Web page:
139 You who believe in the Name of the Son of God. 1 John 5:13

While at school, we often had to copy a lot of information from the blackboard. I remember how easily we would make a mistake when the eye jumped from one line to another, either duplicating a word or sentence (Dittography) or leaving out a word or sentence (Haplography). If such a mistake could happen so easily, the same thing might have happened during the copy of the Biblical Scriptures.

In 1 John 5:13 we have such a variation. Let us study it. Continue reading

Posted in Causes for Variations, Desiderius Erasmus, KJV/NIV Controversy, United Bible Societies Text | 3 Comments

138 “Son of God” or “Son of man”?

How did Jesus refer to Himself? As “Son of God” or as “Son of man”?

Jesus healed a man who had been born blind. This man was then banned from the temple by the Pharisees. When Jesus later met this man, He asked him an extremely important question. Did He ask him: “Do you believe in the Son of God?”, or did He ask him: “Do you believe in the Son of Man?”.

To find an answer to this question, we use three criteria, the first looking at the manuscripts that contain the two variations and see what we could derive from the evidence there. Continue reading

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137 Regarding the day or not; Romans 14:6.

In Romans 14 verse 6 some manuscripts have additional text concerning the Sabbath and other holy days, not found in most modern versions of the Bible. The New King James Version has the additional text. The words printed in bold are the words in question.

NKJV: “He who observes the day, observes it to the Lord; and he who does not observe the day, to the Lord he does not observe it. He who eats, eats to the Lord, for he gives God thanks; and he who does not eat, to the Lord he does not eat, and gives God thanks.

Note that most modern versions are without this second statement, like the New International Version:

NIV: “ Whoever regards one day as special does so to the Lord. Whoever eats meat does so to the Lord, for they give thanks to God; and whoever abstains does so to the Lord and gives thanks to God.”

Was the negative part of this statement, part of the original autograph or was it added to the text at a later time? Continue reading

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136 Son or Donkey or Sheep in the well, Luke 14:5

Luke tells us of Jesus’ healing of the man who suffered of unusual swelling of the body due to water retention, also known as dropsy. This happened on a Sabbath day. Jesus defended Himself by asking the Pharisees who of them would not save something from a well on the Sabbath. What example did Jesus mention that had to be saved from the well?

KJV: “And answered them, saying, Which of you shall have an ass or an ox fallen into a pit, and will not straightway pull him out on the sabbath day?”

NIV: “If one of you, has a son or an ox that falls into a well on the Sabbath day, will you not immediately pull him out?”

In the manuscripts we find three versions. Continue reading

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135 The Profit of Boasting. 2 Cor. 12:1

In 2 Corinthians 12:1 the Bible translator is confronted with four variations caused by a very slight difference in the Greek. There is found the word of our investigation that could either be “dei”= be necessary or must; or “de”= but/and; or “dy”= indeed/therefore; or “ei”= if/whether.

These variations are represented in some versions of English Bibles:
1. “dei”: I must/necessary: “I must go on boasting. Although there is nothing to be gained, I will go on to visions and revelations of the Lord.” (New International Version)
“As it is necessary for me to take glory to myself, though it is not a good thing, I will come to visions and revelations of the Lord.” (Bible in Basic English)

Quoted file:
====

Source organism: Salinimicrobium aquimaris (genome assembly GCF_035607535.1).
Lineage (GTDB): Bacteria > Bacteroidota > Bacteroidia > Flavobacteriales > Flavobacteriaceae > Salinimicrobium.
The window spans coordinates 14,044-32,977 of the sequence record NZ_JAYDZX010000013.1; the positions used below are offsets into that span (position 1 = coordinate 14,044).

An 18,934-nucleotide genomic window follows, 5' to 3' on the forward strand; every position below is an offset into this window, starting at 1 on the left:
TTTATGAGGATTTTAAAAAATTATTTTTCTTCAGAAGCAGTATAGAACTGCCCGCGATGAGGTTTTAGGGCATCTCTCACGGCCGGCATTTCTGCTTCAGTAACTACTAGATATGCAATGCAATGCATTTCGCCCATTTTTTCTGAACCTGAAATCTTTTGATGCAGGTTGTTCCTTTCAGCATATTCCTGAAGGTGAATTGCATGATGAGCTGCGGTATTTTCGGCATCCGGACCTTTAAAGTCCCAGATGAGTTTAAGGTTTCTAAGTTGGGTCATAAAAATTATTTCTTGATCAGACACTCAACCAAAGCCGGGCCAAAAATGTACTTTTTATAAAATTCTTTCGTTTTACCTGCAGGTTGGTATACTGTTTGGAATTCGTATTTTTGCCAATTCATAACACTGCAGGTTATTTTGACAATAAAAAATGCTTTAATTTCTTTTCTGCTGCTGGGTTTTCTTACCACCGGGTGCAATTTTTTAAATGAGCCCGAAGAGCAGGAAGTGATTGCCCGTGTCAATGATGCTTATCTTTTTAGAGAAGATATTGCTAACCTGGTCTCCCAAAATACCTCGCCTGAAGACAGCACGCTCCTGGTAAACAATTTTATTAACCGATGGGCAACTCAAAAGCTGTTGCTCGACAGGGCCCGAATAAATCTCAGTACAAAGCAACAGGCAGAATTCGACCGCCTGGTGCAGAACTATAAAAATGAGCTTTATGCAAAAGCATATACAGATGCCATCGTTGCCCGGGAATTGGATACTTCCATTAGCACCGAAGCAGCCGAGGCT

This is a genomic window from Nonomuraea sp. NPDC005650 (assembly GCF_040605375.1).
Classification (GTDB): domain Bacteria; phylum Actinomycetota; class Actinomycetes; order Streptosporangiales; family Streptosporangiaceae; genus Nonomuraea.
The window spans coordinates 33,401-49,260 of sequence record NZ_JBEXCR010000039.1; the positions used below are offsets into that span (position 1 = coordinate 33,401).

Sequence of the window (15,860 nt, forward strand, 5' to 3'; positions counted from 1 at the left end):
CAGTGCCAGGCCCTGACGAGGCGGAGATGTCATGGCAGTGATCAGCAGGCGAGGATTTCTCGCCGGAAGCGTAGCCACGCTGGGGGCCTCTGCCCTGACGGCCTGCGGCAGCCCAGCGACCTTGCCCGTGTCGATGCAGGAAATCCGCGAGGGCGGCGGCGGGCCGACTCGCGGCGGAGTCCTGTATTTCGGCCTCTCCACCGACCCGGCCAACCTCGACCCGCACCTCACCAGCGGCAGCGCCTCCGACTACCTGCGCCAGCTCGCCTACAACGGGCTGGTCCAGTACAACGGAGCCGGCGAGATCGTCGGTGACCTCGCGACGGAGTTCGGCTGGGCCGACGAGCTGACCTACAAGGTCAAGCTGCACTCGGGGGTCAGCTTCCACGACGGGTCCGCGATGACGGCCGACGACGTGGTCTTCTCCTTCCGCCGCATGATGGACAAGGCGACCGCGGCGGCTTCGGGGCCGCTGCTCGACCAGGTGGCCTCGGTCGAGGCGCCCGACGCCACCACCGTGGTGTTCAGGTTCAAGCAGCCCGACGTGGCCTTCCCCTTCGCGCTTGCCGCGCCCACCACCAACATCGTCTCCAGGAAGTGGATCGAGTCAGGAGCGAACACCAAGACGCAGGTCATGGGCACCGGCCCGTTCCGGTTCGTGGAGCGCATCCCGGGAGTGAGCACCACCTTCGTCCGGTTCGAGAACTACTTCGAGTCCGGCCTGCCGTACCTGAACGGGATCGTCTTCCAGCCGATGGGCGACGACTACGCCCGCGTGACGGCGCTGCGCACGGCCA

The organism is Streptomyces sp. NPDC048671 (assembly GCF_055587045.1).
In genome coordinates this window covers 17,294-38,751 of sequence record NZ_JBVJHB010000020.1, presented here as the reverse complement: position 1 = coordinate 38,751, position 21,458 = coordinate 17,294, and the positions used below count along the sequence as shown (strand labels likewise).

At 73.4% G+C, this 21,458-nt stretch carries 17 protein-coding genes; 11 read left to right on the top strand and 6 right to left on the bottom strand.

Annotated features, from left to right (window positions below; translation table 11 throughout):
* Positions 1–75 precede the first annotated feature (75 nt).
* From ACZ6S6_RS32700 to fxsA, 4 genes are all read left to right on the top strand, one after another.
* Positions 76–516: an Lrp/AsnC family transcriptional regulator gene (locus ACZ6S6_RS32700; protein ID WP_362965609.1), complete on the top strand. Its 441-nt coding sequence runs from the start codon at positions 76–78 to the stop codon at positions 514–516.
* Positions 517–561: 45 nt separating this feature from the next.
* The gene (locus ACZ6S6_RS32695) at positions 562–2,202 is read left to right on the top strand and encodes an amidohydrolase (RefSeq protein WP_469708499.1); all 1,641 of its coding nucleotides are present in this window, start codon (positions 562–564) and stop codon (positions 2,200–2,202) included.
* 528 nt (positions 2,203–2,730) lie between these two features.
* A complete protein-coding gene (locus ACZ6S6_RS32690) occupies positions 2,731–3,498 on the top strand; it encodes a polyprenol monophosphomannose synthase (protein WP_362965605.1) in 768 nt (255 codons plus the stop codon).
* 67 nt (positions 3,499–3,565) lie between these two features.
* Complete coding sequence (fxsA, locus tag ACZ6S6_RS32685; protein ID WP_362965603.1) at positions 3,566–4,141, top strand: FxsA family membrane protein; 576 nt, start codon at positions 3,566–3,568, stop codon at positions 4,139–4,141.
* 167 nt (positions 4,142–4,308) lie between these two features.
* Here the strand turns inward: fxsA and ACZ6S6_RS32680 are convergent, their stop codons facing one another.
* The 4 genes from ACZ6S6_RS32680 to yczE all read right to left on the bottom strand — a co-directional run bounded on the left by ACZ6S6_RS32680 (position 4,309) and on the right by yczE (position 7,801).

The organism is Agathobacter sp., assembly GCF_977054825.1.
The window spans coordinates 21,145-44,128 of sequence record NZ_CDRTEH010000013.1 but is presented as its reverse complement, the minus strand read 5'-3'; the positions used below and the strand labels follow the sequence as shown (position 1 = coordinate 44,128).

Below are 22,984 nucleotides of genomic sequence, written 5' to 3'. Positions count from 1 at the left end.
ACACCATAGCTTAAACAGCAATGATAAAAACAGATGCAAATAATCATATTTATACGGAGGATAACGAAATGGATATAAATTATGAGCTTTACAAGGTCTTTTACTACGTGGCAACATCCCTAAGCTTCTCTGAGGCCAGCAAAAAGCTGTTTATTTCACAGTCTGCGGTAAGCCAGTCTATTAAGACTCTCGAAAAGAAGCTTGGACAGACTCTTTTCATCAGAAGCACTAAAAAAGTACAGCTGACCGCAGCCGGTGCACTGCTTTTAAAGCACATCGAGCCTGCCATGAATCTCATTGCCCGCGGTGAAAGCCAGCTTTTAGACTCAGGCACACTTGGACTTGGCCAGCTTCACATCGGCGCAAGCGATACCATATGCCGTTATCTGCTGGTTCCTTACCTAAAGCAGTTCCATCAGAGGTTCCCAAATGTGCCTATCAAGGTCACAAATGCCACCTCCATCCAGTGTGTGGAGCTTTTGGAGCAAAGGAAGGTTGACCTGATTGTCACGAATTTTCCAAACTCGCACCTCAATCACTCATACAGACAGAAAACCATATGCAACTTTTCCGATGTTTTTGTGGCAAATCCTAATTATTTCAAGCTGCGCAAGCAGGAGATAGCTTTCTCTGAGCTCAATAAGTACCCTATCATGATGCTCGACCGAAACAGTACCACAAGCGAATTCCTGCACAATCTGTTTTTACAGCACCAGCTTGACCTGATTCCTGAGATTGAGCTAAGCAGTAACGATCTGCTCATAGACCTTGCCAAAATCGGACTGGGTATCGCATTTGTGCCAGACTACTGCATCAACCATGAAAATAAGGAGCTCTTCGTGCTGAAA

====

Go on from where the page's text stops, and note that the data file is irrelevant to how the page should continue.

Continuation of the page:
2. “de” but/and: “This boasting will do no good but I must go on.”(New Living Translation)
“Well, it is not of profit to me to boast, for I will come to visions and revelations of the Lord.” (Darby)
3. “dy” Indeed/therefore: “Indeed, it is not profitable for me to boast. For I will come to visions and revelations of the Lord.” (Modern King James Version)
4. “ei” if/whether: “If it is necessary though certainly not expedient) to glory, then I will next tell of visions and revelations from the Lord.” (CPDV) Continue reading

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134 Grace versus works in Romans 11;6

To me the Word of God, as He had inspired the Bible Writers, is ample and the best. Sometimes one reads the Bible not noting a variation that deviates from the original, but when I do notice one, I like to study it. Quite often the variation does have an influence on the meaning of that sentence, or its function within the part it is embedded. Such a case is found in Romans eleven verse six in the King James Version.
On other occasions one reads over the verse without realising the function a clause should fulfil in that sentence. I am of the opinion that this happens when reading Romans 11:6 in the King James Version. The second part of the sentence (which is lacking in most modern versions) is just the opposite of the first. But does it have an influence on the understanding of the first, or of its specific role in the paragraph as a whole? Let us examine this difference with an open mind.
KJV: “And if by grace, then is it no more of works: otherwise grace is no more grace. But if it be of works, then is it no more grace: otherwise work is no more work.
NIV: “And if by grace, then is it no longer by works: if it were, grace would no longer be grace.” Continue reading

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133 The King James and The Comma Johanneum

This is a re-blog from beliefspeak2

The King James and The Comma Johanneum

In  a few days it will be 500 years since Erasmus published the first Greek New Testament. (1 March 1516) Before then every copy of the New Testament had to be hand copied. Erasmus’ text later became known as the Textus Receptus (Received Text) which was commonly and unquestioned used for translations like the King James Version.

Alex of beliefspeak2 writes:

“In another post I mentioned how the Quintcentenial of Erasmus’ Greek New Testament is approaching (March 1, 2016). Just about a year and a half later (Oct. 31, 1517) after its publication did Luther tack his 95 theses on the door of the church in Wittenberg Castle. So Erasmus’ work was in many ways pivotal yet it lacked integrity to a certain degree. One area of controversy are verses added between 1John 5.7 and the next verse. Here is 1John 5.6-8 (the NET) if only considering textual evidence with reasonable conclusions: